Following the 1964 Alaska Earthquake, John decided to go to Alaska. He remembers having seen a television show the previous year that featured Nome and its boardwalks. Intrigued, he filed this bit of information away for another time. As a stationary steam engineer, he believed there would be work for him in Anchorage. He invited Shirley, his girlfriend at the time, (who would later become his wife) to accompany him on this adventure. She wasn't as enthusiastic as he was, but since John was going, with or without her, she bundled up their daughter, Diane, gathered their worldly possessions together, stuck a trailer hitch on her car (they'd sold John's and hers was the better vehicle), purchased a fifteen foot trailer and left life as they knew it behind in Oxnard, California. John, who could honestly be described as “geographically challenged,” led his small family “up North.” At the time, he was unaware that a huge barrier stood between Seattle and success… Canada! Arriving at the Alaska Border in the dark, they blew through Canadian Customs, completely oblivious of the requirement to check in. When they discovered their terrible mistake, they stopped briefly to buy milk for Diane, and then proceeded on to Tok where John spoke with a Trooper. John's main apprehension (besides the disturbing sight of seeing milk in a can for the first time in his life!) stemmed from the fact that he'd declared the possession of firearms at the U.S. Border in Washington. Surely this would have resulted in some sort of written record! This fact, however, was of no interest to Alaska's Finest, who simply pointed them down the road and out of his town. At Delta, the big question arose about whether to go left or right. Fearing cold weather and Goodness Knows What Else on the right hand, which surely would lead further north, they opted to go left and wound up in Anchorage. They went from park to park until finally finding a place to set up their tiny little trailer. While John did work around the court for the owner and pounded the streets looking for employment, Shirley found a job in a doughnut shop. This didn't pay much, but she was allowed to bring Diane to work with her and her salary covered the $15 a week space rental.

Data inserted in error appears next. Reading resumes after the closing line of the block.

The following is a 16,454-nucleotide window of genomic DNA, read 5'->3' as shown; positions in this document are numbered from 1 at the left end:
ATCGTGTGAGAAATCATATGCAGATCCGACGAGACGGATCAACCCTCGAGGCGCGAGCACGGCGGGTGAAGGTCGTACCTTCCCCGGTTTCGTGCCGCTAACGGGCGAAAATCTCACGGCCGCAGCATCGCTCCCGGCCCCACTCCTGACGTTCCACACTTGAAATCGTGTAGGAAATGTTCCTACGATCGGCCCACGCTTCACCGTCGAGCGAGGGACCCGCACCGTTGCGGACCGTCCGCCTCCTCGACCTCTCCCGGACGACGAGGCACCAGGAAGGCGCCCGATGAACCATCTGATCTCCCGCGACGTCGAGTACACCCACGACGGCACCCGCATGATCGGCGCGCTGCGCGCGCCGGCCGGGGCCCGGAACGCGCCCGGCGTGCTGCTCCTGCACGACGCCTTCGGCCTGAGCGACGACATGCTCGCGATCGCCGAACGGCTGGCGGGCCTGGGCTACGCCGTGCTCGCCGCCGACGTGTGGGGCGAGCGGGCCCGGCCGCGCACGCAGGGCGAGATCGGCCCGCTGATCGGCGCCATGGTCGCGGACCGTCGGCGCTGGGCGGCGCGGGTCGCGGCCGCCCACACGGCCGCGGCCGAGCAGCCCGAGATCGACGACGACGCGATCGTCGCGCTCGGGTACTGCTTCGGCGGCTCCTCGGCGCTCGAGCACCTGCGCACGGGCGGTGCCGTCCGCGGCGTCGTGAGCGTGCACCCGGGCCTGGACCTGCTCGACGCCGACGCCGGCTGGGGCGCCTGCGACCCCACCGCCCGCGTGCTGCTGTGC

John connected with the State of Alaska, Unemployment and Job Service Office in Anchorage where he was told time and again, he “wasn't qualified.” Arrangements were made for John to apply for work on Eielson AFB. He flew to Fairbanks, and not having the slightest idea where Eielson was located in conjunction to Fairbanks, planned to walk to this meeting. A cab driver set him straight about how long it might take to hike and how much cab fare would run to go the 26 miles. Since John didn't have two nickels to rub together, it was clear a taxi was way out of his budget. He wound up taking a shuttle bus from the USO Club to the base and back before catching his return flight to Anchorage on Christmas Eve, 1964. Touching bases again with his Anchorage Job Service representative several weeks later, he learned that he had, indeed, been hired and WAS qualified this time for employment! So, after a long spell of doors being slammed in his face, John finally got his toe in the door and was officially hired in February 1965 as a boiler maker at the Eielson Power Plant. About three months later, John left Eielson to purchase the Maclaren River Lodge on the Denali Highway with a partner. One night that October, three feet of unexpected snow fell and the State of Alaska closed the road. This turned out like so many business ventures do. Somebody gets stuck holding the bag which normally contains mountains and mountains of bills. This time, it was John and Shirley's turn. They lost everything. Thankfully, John was rehired back at the Eielson Power Plant on a temporary assignment. In January 1966, a position as an equipment repairman in the Clear Air Force Base Power Plant opened up and John got the job. Shirley and Diane were living in Fairbanks by that time, so as long as there was ice on the Nenana River, John could come home on the weekends. Lacking a viable route, in the form of a bridge over the Nenana River, played havoc with travel arrangements! As the weather warmed, he often flew to Fairbanks with a friend who owned a plane.